ansible-playbook -i hosts galaxy.yml --diff
    • Save
  5. Click Build Now and check the console output of the job

    What do you see? It should look like Jenkins is running the playbook:

    Started by user admin
    Running as SYSTEM
    Building in workspace /var/lib/jenkins/workspace/ansible-galaxy
    [ansible-galaxy] $ /bin/sh -xe /tmp/
    + cd /home/ubuntu/galaxy/
    + ansible-playbook -i hosts galaxy.yml --diff
    PLAY [galaxyservers] ***********************************************************
    TASK [Gathering Facts] *********************************************************
    ok: []
    TASK [Install Dependencies] ****************************************************
     [WARNING]: Could not find aptitude. Using apt-get instead
    ok: []

With this we have Jenkins running our playbook for us! You can imaging several steps you could take to follow up from this:

  1. Storing your playbooks in git like UseGalaxy.*
    •’s playbooks are public, anyone can contribute and if the PR is merged, it is automatically applied to our infrastructure within the next day. We store our job configuration in here as well which specifies how much memory and how many CPUs tools receive. Our teammates often can contribute fixes themselves when they notice a tool needs more memory.
    •’s playbooks are also public, but run manually.
  2. Running this job regularly
    • This can prevent mistakes, if a coworker edits some configuration on the server and forgets to commit it, this ensures everything is reverted back to the expected state.
    • The amount of time the Galaxy playbook takes can be quite annoying when done manually but no one is upset if it takes 30 minutes when it is run on cron.
  3. Alerting you if something went wrong
    • There are numerous plugins that can send notifications of build success/failure to various places like Slack, etc.

These are all next steps that are great to look into, and will make your systems more reliable and trustworthy as you will know when things change, and you can be certain that the code is configured how you specified.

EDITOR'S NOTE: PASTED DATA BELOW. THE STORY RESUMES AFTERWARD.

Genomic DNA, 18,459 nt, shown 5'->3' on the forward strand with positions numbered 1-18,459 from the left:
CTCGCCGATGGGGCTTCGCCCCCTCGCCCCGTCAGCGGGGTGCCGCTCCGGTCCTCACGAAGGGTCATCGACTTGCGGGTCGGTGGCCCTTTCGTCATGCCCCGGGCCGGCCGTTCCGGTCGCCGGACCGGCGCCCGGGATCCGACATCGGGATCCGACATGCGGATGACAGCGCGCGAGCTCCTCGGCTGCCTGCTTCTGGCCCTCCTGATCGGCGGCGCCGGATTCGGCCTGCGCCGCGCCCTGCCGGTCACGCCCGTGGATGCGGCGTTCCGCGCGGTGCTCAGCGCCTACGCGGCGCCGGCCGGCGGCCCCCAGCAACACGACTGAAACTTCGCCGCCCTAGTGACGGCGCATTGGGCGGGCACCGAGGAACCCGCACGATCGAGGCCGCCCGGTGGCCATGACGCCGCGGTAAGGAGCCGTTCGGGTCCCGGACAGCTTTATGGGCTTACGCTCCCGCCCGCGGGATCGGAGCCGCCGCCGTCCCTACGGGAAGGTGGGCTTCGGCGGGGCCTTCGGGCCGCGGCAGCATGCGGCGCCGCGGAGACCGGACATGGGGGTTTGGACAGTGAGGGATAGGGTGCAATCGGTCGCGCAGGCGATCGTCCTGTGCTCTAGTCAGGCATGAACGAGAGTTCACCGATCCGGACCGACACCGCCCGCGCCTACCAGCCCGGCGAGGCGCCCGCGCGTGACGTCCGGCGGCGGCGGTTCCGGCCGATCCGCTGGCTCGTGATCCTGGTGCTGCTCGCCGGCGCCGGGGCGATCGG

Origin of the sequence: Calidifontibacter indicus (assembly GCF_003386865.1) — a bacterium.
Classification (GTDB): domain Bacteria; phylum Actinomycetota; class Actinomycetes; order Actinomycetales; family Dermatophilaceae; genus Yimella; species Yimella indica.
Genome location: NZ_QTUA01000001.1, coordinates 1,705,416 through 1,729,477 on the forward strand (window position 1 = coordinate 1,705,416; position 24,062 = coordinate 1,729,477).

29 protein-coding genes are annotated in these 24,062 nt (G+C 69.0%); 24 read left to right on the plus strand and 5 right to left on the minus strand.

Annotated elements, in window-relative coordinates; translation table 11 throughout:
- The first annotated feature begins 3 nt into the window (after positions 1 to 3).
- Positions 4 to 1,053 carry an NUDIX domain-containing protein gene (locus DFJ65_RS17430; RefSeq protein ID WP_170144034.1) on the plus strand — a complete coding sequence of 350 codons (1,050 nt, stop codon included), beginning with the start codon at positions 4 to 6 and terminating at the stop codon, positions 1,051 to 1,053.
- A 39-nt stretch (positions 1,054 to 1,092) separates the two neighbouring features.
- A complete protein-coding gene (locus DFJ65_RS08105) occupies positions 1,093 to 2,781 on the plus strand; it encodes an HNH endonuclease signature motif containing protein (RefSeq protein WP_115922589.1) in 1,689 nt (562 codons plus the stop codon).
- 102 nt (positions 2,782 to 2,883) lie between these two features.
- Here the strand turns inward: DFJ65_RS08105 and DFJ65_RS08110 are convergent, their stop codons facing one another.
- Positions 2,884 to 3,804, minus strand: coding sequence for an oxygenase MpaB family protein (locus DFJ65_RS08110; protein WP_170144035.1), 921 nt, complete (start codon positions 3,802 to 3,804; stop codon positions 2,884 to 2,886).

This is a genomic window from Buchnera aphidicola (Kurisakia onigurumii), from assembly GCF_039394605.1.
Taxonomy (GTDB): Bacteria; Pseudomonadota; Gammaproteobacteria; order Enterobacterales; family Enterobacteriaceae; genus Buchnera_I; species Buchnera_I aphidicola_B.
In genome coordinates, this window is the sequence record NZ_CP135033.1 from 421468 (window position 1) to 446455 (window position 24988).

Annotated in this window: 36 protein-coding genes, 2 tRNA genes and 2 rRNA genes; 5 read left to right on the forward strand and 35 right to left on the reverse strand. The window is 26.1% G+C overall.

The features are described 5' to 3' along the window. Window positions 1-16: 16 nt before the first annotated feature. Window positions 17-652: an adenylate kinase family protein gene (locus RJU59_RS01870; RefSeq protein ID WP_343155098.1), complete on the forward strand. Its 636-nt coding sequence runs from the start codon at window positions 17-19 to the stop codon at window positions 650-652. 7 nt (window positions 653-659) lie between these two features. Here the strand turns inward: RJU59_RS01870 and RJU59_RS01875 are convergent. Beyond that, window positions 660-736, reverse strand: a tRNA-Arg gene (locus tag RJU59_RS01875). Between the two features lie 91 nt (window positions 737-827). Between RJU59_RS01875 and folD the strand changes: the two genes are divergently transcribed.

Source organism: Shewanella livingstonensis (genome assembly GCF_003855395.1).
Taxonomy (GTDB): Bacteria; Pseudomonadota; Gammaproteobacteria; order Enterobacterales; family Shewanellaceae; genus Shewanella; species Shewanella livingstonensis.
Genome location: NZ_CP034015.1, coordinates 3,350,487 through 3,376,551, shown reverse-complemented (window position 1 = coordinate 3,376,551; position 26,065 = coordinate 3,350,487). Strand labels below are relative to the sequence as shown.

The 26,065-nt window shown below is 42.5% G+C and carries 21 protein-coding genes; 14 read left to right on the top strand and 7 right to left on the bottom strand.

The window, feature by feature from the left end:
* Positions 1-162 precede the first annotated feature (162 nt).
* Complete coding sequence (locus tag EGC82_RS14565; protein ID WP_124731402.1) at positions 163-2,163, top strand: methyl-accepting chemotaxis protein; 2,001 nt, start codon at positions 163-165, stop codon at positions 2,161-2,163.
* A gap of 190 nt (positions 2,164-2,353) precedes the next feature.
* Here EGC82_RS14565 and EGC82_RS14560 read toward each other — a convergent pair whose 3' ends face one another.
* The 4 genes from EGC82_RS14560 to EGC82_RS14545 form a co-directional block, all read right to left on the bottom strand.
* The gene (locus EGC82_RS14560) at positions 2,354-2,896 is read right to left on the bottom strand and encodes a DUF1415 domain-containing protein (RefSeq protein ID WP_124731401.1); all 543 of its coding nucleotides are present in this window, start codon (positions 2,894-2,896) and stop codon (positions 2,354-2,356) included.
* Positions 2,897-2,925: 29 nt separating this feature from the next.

Securing Jenkins

You have already secured Jenkins in that it is protected with a good password and HTTPS. This is one important thing. The other portion is the visibility of jobs and their outputs. In the above Ansible Galaxy deployment job we set the parameter --diff, so we could see what changed. This is an extremely helpful thing to do to be able to audit changes from a particular run. But! If you change the id_secret or other secret variables, then this diff will be visible in the job’s console logs. This is useful to see for admins but needs to be restricted so that the whole world cannot see this.

Hands-on: Securing Jenkins
  1. Return to the Jenkins home page

  2. Click on Manage Jenkins

  3. Click on Configure Global Security

    1. In the first block Access Control Change the Authorization strategy from “Logged-in users can do anything” to “Matrix-based security”

    2. Click “Add user or group” and add the admin user

    3. Configure the permissions like below. Clicking on the checked checkbox icon at the right will allow you to enable/disable all of the checkboxes for that row.

      Configuring matrix based permissions.

      The matrix based security plugin is provided by a plugin, we installed this by setting the variable jenkins_plugins: [matrix-auth] in our group variables earlier. The checkboxes give you the ability to grant or deny permissions to certain classes of users. Each column is an individual permission, and you can hover over each column to get more information about what that permission allows.

      In the above example we have configured that:

      • Anonymous users (not logged in) may Read, so they can access the Jenkins page, but by default will not see any jobs. The Discover permission is also granted so that if a user has bookmarked the ansible-galaxy job page, they will automatically be redirected through the login page, if they are not already logged in.
      • Once they login and are Authenticated Users, they can see that Manage and Run Jobs and Views
      • Only the admin user, however, can configure Agents to run those jobs.
    4. Under CSRF Protection, check the box to prevent CSRF, and select the default crumb issuer, and then enable proxy compatibility.

  4. Save


    Try accessing your Jenkins from a private browsing session. How does it look?

    It should appear as if there are no jobs, until you log in.

Advanced Topics

These topics are outside the scope of a training or do not lend themselves well to interesting exercises, but some discussion and configuration information will be provided below documenting common issues and questions that can be useful if you start using Jenkins “in anger”.

Updating Jenkins

Jenkins updates regularly due to security issues. We recommend that you either:

  1. Regularly check the Jenkins Changelog, and update the server whenever there are important security fixes
  2. OR include some sort of yum or apt auto-updater on whichever system that Jenkins is running on

The downside of automatic updating is that Jenkins will restart and kill any jobs that had been running. Choose which works best for your environment. chose a completely automated setup because their jobs can be killed and few things are affected. chose a more manual setup because their jobs are more critical, there if jobs fail, Galaxy pull request tests will fail unexpectedly and unhelpfully.